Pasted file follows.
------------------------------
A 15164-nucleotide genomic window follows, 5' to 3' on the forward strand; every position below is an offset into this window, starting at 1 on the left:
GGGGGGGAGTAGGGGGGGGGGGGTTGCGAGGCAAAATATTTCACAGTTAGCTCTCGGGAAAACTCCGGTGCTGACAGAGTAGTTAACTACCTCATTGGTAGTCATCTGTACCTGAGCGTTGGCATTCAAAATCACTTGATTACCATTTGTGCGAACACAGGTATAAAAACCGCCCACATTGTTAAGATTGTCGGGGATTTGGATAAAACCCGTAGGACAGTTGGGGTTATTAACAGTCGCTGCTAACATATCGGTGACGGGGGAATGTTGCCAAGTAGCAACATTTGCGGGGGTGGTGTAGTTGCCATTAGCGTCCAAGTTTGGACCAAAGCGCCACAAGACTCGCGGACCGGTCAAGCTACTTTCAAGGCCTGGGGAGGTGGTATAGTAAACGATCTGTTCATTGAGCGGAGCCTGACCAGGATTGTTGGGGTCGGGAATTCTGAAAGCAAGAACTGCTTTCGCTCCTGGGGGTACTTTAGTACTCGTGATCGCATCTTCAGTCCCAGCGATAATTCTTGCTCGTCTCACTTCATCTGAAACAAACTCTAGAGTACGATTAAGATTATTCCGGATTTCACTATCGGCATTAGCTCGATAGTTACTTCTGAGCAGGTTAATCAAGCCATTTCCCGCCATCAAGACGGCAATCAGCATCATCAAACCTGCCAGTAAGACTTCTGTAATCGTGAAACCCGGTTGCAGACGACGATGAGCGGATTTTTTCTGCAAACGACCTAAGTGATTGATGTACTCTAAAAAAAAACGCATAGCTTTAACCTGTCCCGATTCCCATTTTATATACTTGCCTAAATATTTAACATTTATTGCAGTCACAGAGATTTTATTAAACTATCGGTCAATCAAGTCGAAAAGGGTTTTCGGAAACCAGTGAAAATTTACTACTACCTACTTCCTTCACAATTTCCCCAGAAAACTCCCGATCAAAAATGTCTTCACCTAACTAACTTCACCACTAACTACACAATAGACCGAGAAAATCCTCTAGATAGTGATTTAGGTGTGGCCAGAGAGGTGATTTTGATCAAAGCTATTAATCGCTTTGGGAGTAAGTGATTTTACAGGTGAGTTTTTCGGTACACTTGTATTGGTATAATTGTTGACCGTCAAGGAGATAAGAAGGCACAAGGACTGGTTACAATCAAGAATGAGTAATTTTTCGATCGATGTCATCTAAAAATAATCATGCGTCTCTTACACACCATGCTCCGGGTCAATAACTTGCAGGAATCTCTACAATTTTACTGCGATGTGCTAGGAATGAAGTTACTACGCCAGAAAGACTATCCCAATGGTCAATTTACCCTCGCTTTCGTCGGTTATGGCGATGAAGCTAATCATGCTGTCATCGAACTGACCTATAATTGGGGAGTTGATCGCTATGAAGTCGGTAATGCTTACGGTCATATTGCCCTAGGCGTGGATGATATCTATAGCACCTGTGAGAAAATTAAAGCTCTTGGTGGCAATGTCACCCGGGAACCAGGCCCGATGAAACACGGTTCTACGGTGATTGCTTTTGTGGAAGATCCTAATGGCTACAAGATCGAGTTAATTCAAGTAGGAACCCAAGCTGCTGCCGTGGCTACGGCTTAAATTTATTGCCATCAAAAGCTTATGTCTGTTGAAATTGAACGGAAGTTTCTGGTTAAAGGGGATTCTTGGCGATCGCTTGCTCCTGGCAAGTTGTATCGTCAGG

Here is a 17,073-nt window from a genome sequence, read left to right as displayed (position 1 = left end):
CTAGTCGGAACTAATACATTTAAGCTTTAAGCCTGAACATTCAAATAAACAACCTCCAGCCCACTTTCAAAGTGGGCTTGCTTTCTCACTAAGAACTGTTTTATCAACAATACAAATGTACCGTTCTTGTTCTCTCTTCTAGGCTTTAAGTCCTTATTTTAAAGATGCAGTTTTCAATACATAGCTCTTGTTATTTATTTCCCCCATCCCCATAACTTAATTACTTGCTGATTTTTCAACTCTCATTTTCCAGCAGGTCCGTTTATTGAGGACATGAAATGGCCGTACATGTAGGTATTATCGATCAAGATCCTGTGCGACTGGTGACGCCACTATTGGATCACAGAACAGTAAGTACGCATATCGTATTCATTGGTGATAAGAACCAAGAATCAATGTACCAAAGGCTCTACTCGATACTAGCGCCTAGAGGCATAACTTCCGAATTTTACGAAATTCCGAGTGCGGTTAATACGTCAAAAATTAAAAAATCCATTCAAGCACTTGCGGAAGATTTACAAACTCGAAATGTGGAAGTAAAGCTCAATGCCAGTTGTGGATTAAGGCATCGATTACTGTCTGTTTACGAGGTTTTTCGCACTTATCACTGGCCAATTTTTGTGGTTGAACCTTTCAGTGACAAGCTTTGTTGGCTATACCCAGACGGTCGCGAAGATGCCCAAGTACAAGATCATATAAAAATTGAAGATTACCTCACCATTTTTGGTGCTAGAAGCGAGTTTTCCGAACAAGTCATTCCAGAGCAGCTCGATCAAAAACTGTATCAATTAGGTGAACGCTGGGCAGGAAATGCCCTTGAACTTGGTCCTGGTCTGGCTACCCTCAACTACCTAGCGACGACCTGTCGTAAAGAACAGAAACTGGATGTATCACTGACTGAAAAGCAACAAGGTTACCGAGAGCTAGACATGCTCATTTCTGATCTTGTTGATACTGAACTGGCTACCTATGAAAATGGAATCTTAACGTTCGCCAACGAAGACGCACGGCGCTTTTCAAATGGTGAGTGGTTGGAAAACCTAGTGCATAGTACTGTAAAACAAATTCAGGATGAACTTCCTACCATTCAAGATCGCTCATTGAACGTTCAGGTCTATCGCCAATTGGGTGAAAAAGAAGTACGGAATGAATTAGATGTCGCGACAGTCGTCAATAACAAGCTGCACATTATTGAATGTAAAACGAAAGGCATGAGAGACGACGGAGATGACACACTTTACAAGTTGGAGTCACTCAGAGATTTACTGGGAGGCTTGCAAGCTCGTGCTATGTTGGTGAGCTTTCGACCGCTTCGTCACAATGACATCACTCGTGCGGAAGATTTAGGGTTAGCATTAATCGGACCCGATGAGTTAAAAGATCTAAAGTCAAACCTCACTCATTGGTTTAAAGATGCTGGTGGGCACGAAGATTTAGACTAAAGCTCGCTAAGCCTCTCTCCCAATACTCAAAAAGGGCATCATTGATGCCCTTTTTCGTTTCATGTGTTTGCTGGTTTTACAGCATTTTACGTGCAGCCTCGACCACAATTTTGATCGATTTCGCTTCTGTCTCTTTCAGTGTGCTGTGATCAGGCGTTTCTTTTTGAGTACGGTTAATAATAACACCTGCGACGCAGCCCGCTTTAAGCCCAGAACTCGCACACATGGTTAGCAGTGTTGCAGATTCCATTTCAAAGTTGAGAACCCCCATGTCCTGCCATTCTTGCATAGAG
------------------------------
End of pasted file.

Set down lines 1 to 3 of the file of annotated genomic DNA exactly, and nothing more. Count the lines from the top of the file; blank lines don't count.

A 15164-nucleotide genomic window follows, 5' to 3' on the forward strand; every position below is an offset into this window, starting at 1 on the left:
GGGGGGGAGTAGGGGGGGGGGGGTTGCGAGGCAAAATATTTCACAGTTAGCTCTCGGGAAAACTCCGGTGCTGACAGAGTAGTTAACTACCTCATTGGTAGTCATCTGTACCTGAGCGTTGGCATTCAAAATCACTTGATTACCATTTGTGCGAACACAGGTATAAAAACCGCCCACATTGTTAAGATTGTCGGGGATTTGGATAAAACCCGTAGGACAGTTGGGGTTATTAACAGTCGCTGCTAACATATCGGTGACGGGGGAATGTTGCCAAGTAGCAACATTTGCGGGGGTGGTGTAGTTGCCATTAGCGTCCAAGTTTGGACCAAAGCGCCACAAGACTCGCGGACCGGTCAAGCTACTTTCAAGGCCTGGGGAGGTGGTATAGTAAACGATCTGTTCATTGAGCGGAGCCTGACCAGGATTGTTGGGGTCGGGAATTCTGAAAGCAAGAACTGCTTTCGCTCCTGGGGGTACTTTAGTACTCGTGATCGCATCTTCAGTCCCAGCGATAATTCTTGCTCGTCTCACTTCATCTGAAACAAACTCTAGAGTACGATTAAGATTATTCCGGATTTCACTATCGGCATTAGCTCGATAGTTACTTCTGAGCAGGTTAATCAAGCCATTTCCCGCCATCAAGACGGCAATCAGCATCATCAAACCTGCCAGTAAGACTTCTGTAATCGTGAAACCCGGTTGCAGACGACGATGAGCGGATTTTTTCTGCAAACGACCTAAGTGATTGATGTACTCTAAAAAAAAACGCATAGCTTTAACCTGTCCCGATTCCCATTTTATATACTTGCCTAAATATTTAACATTTATTGCAGTCACAGAGATTTTATTAAACTATCGGTCAATCAAGTCGAAAAGGGTTTTCGGAAACCAGTGAAAATTTACTACTACCTACTTCCTTCACAATTTCCCCAGAAAACTCCCGATCAAAAATGTCTTCACCTAACTAACTTCACCACTAACTACACAATAGACCGAGAAAATCCTCTAGATAGTGATTTAGGTGTGGCCAGAGAGGTGATTTTGATCAAAGCTATTAATCGCTTTGGGAGTAAGTGATTTTACAGGTGAGTTTTTCGGTACACTTGTATTGGTATAATTGTTGACCGTCAAGGAGATAAGAAGGCACAAGGACTGGTTACAATCAAGAATGAGTAATTTTTCGATCGATGTCATCTAAAAATAATCATGCGTCTCTTACACACCATGCTCCGGGTCAATAACTTGCAGGAATCTCTACAATTTTACTGCGATGTGCTAGGAATGAAGTTACTACGCCAGAAAGACTATCCCAATGGTCAATTTACCCTCGCTTTCGTCGGTTATGGCGATGAAGCTAATCATGCTGTCATCGAACTGACCTATAATTGGGGAGTTGATCGCTATGAAGTCGGTAATGCTTACGGTCATATTGCCCTAGGCGTGGATGATATCTATAGCACCTGTGAGAAAATTAAAGCTCTTGGTGGCAATGTCACCCGGGAACCAGGCCCGATGAAACACGGTTCTACGGTGATTGCTTTTGTGGAAGATCCTAATGGCTACAAGATCGAGTTAATTCAAGTAGGAACCCAAGCTGCTGCCGTGGCTACGGCTTAAATTTATTGCCATCAAAAGCTTATGTCTGTTGAAATTGAACGGAAGTTTCTGGTTAAAGGGGATTCTTGGCGATCGCTTGCTCCTGGCAAGTTGTATCGTCAGG

Here is a 17,073-nt window from a genome sequence, read left to right as displayed (position 1 = left end):